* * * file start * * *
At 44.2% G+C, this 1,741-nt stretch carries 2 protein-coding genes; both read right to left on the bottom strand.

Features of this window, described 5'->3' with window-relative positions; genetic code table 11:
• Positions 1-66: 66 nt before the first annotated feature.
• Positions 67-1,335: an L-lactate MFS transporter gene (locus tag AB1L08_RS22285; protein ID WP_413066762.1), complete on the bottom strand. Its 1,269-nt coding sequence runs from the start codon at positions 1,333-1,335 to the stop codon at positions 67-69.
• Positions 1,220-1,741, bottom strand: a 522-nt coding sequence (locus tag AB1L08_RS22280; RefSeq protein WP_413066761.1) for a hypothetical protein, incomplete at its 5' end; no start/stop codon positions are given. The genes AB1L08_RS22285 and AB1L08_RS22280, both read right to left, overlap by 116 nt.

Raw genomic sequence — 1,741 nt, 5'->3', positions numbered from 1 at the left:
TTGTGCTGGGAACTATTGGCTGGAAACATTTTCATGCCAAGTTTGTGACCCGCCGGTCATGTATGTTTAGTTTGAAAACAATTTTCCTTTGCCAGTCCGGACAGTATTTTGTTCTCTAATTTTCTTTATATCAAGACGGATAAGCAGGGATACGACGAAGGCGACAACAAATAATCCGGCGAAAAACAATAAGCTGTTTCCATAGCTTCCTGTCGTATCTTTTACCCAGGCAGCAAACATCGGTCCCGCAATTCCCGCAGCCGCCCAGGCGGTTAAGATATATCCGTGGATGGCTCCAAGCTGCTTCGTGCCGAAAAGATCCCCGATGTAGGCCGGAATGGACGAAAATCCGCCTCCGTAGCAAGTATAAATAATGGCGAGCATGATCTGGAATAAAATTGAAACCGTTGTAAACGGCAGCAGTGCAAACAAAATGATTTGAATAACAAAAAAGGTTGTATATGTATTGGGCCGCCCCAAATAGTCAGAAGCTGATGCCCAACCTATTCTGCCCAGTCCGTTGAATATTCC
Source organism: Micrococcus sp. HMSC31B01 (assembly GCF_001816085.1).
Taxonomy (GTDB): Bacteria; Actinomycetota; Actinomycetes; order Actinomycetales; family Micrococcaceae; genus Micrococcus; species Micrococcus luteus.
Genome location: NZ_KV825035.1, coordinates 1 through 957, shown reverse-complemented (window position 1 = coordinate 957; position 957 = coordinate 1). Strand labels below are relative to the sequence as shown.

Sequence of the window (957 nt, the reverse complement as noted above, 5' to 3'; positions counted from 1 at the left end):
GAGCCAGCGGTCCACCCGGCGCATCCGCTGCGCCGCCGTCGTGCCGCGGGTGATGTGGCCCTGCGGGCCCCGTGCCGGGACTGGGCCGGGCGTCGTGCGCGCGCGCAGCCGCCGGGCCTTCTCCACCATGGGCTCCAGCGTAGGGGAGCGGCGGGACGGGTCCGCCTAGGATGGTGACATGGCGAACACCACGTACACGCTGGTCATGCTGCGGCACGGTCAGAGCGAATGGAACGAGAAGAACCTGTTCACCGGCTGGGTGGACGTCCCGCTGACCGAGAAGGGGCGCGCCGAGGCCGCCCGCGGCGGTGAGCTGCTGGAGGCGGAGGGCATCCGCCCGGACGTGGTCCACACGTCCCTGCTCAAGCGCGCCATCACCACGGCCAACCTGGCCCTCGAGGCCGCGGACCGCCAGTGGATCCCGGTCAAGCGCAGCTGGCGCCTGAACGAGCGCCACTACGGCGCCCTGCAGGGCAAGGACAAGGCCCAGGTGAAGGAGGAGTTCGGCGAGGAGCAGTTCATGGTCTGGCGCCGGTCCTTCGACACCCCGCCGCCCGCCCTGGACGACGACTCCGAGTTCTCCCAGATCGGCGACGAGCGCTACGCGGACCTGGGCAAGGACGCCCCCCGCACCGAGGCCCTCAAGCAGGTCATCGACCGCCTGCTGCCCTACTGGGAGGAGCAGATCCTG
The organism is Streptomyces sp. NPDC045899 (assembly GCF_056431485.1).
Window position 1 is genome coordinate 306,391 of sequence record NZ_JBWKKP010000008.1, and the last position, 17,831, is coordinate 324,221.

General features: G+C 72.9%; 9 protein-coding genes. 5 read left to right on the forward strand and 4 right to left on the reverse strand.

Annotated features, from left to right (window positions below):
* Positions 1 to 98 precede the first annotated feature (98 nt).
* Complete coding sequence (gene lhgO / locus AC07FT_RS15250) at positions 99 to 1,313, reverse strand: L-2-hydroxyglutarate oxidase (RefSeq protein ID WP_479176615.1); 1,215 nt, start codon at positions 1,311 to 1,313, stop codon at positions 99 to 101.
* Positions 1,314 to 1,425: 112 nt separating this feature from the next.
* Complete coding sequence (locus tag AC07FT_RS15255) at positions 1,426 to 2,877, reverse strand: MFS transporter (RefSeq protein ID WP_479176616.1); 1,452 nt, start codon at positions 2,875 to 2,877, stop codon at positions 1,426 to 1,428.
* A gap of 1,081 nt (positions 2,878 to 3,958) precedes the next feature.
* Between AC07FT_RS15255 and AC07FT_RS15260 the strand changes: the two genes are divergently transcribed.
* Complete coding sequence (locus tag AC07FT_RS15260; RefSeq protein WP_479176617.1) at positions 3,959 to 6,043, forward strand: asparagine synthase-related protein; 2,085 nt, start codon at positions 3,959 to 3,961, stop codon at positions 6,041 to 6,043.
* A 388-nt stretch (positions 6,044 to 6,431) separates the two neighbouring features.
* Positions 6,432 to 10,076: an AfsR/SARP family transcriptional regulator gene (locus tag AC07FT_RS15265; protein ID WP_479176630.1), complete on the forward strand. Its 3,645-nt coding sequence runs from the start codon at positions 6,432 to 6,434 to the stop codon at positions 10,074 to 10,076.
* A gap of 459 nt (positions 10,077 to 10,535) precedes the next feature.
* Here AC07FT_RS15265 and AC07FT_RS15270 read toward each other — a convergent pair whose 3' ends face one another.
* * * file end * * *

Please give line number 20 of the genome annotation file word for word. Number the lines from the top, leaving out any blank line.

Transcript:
* Complete coding sequence (locus tag AC07FT_RS15255) at positions 1,426 to 2,877, reverse strand: MFS transporter (RefSeq protein ID WP_479176616.1); 1,452 nt, start codon at positions 2,875 to 2,877, stop codon at positions 1,426 to 1,428.